Raspberry Pi Pico with LoRaWAN and The Things Network - Makerverse LoRa-E5 Module - Transmit Weather Data into IoT

Updated 03 July 2023

Feel restricted by your connectivity? Want to send data from a remote node 10km away from civilization? Or ~3km when you are in a built-up civilization. Feel the urge for Liberation? Then I have the solution for you! Using only hardware built in-house and a Raspberry Pi Pico we are going to free you!

This will demonstrate how to connect a Lora E5 Module to a Raspberry Pi Pico. Then we will set up Thonny IDE. Then create an Account with The Things Network. We will then Register our Device with The Things Network and send a simple Hello World Message to it. The Where To Now will be a Weather and Air Quality IoT Station set up in a 3D printed Case that sends Human Readable Weather Data to The Things Network that Runs on Boot. All wrapped up in a package that can fit into the palm of your hand and is fully ready to be Battery Powered or Wall powered.

See the contents of this project below:

·       What You Need
·       Hardware Set Up
·       Software Set Up (Thonny IDE)
·       Software Set Up (The Things Network)
·       Downloads
·       Where To Now

The world of LoRaWAN is beautiful, offering a huge range (thanks to it encoding data inside a Chirp Radio Signal), and it is finally reaching that point of simplicity for the end-user to set up. This will be a very detailed step-by-step process on exactly how to connect up a LoRa Raspberry Pi Pico System so that nobody is left in the dark. No longer will LoRaWAN be the dominion of heavily breathing bourgeoises and their gaggle of IT driver-installing experts. This will make it easy for the everyday person to set up and truly flex their connectivity might. Rugged, Responsive, Reliable, and Remarkable LoRa is no longer a pipe dream of the future. There is no better time than the present to take the plunge. See the Hardware and LoRaWAN and TTN Logos below.

Logos and hardware
Come check out the weather-proof project that expanded on this hardware - Raspberry Pi Pico Long Range Radio (LoRa) Weather and Air Quality Station - Full Dashboard (DataCake + TTN), Rain-Proof, and 10Km Range.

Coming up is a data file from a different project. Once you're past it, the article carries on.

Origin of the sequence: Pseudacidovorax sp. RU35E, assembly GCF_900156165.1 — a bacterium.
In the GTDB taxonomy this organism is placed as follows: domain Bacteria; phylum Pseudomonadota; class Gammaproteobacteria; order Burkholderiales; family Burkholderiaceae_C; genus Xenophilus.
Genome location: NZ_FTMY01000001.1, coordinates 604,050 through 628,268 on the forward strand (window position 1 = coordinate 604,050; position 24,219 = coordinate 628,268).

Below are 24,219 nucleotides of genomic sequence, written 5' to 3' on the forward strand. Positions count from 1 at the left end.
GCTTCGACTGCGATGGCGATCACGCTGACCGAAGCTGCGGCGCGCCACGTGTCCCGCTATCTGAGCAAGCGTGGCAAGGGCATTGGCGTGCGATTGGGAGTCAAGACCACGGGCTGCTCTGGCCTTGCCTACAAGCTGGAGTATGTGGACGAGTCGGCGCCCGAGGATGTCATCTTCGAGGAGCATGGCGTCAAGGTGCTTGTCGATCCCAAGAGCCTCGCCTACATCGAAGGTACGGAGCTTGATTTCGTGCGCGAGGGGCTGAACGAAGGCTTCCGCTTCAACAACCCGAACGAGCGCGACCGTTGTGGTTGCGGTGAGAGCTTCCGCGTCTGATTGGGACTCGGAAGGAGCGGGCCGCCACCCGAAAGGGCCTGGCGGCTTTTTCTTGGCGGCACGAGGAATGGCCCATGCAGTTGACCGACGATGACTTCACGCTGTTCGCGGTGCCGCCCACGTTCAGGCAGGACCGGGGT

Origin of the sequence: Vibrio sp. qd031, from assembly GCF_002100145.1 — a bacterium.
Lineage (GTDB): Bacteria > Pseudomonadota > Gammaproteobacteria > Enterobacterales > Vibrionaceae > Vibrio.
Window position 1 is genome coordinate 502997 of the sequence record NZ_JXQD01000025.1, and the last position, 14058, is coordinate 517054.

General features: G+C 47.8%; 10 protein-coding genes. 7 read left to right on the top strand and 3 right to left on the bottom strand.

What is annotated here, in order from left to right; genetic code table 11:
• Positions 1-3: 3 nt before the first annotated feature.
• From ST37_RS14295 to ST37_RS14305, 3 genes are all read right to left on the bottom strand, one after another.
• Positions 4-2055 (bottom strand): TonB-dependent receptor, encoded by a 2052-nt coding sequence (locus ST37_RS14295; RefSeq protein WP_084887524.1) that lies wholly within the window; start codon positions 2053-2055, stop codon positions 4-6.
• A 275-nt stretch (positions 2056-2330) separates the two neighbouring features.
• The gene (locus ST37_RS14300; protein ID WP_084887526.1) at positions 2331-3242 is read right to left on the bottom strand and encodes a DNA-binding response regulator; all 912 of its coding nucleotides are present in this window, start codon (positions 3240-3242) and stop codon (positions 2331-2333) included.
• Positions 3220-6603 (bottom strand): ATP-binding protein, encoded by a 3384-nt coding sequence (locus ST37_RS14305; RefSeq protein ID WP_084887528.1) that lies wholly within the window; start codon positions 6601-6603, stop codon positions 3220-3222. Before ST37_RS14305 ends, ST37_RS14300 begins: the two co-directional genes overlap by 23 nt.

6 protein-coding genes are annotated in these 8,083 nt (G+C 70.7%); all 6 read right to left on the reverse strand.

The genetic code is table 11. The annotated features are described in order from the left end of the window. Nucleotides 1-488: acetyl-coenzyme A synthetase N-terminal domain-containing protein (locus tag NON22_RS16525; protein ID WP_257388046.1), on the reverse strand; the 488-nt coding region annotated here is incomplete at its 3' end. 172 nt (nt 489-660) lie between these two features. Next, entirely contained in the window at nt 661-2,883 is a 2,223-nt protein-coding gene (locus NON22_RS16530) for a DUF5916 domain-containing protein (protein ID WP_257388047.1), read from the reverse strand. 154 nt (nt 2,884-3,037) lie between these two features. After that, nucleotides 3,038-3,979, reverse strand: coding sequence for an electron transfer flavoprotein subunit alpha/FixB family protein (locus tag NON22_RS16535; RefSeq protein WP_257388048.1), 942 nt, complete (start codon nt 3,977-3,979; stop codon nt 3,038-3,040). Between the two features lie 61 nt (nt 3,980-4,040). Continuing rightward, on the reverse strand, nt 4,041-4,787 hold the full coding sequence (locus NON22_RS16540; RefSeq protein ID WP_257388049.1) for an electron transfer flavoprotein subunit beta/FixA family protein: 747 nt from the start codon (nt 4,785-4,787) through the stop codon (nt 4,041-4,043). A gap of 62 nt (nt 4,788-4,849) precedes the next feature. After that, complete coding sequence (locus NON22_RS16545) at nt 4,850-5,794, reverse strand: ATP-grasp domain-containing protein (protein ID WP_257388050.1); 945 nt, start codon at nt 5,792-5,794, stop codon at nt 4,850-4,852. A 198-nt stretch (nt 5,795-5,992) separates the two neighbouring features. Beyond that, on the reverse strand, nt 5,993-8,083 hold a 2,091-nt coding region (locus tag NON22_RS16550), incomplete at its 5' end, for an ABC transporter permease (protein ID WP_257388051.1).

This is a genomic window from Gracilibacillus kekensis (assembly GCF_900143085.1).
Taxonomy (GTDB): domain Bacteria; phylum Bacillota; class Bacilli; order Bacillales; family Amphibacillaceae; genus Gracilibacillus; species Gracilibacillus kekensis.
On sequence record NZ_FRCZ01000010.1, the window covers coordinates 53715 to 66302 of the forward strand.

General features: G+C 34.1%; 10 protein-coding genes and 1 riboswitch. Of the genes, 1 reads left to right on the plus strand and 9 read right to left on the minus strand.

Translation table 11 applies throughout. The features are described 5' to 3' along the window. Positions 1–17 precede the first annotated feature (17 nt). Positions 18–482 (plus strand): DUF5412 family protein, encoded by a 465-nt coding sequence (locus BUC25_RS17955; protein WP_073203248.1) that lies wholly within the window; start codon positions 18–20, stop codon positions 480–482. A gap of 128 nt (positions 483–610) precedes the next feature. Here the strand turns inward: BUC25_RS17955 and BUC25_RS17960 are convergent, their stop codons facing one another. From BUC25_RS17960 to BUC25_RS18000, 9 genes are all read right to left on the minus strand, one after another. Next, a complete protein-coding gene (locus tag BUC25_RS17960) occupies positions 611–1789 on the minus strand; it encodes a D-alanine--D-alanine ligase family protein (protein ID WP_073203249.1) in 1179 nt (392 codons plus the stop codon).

The phenomenal capability of LoRa to parcel information inside a chirp signal and the worldwide coverage of The Things Network has earned huge respect from me. You can listen to the original creators talk right here and here. As always if you have any questions, queries, or things you'd like me to do with this system, please let me know your thoughts!  

What You Need

Below is everything you need to build a Raspberry Pi Pico LoRaWAN Weather and Air Quality IoT Station.

Raspberry Pi Pico (in my case I have used a Raspberry Pi Pico W but this can be done perfectly with a Normal Raspberry Pi Pico)
Makerverse LoRa-E5 Breakout Module (Doesn't Include an Antenna) or Any Generic LoRaWan Module (Like the LoRa-E5 Mini)
- LoRa Capable Antenna (another great option is this RP-SMA Connector and a Larger Antenna)
PiicoDev LiPo Expansion Board for Raspberry Pi Pico
- A Desktop Computer to Program the Raspberry Pi Pico (Mouse and Keyboard too!)
DuPont Male to Male Jumper Cables
MicroUSB to USB Cable (Must be able to transfer Data!)

Hardware Set Up

The first step is to connect the hardware as you can see in the images below. Start by seating the Raspberry Pi Pico onto the PiicoDev LiPo Expansion Board. This will provide LiPo charging for our LoRa device and make it really easy for us to break out the extra pins we need. Next, connect the antenna to the Makerverse LoRaWAN module. Be careful when clipping the U.FL connector that the external antenna has to the Makerverse board as it can break easily! It will be seated level with the PCB board and make a click when connected right. Finally, we will connect up wires to the Makerverse LoRaWan Module and the PiicoDev LiPo Expansion Board. Use a Red Wire to the 5V Power Pin to the VBUS (Voltage Bus = 5V). Use a Black Wire to connect to the Ground Pin to Ground Pin. Connect a Blue Wire to the RX Pin on the LoRa Module to GPIO Pin 4 on the Raspberry Pi Pico. Connect a Purple Wire to the TX Pin on the LoRa Module to GPIO Pin 5 on the Raspberry Pi Pico. 
That the Hardware assembled

Note: Due to a hardware change, the above image is incorrect. Use the TX and RX pins on the LoRa E5 module, rather than TX1 and RX1 respectively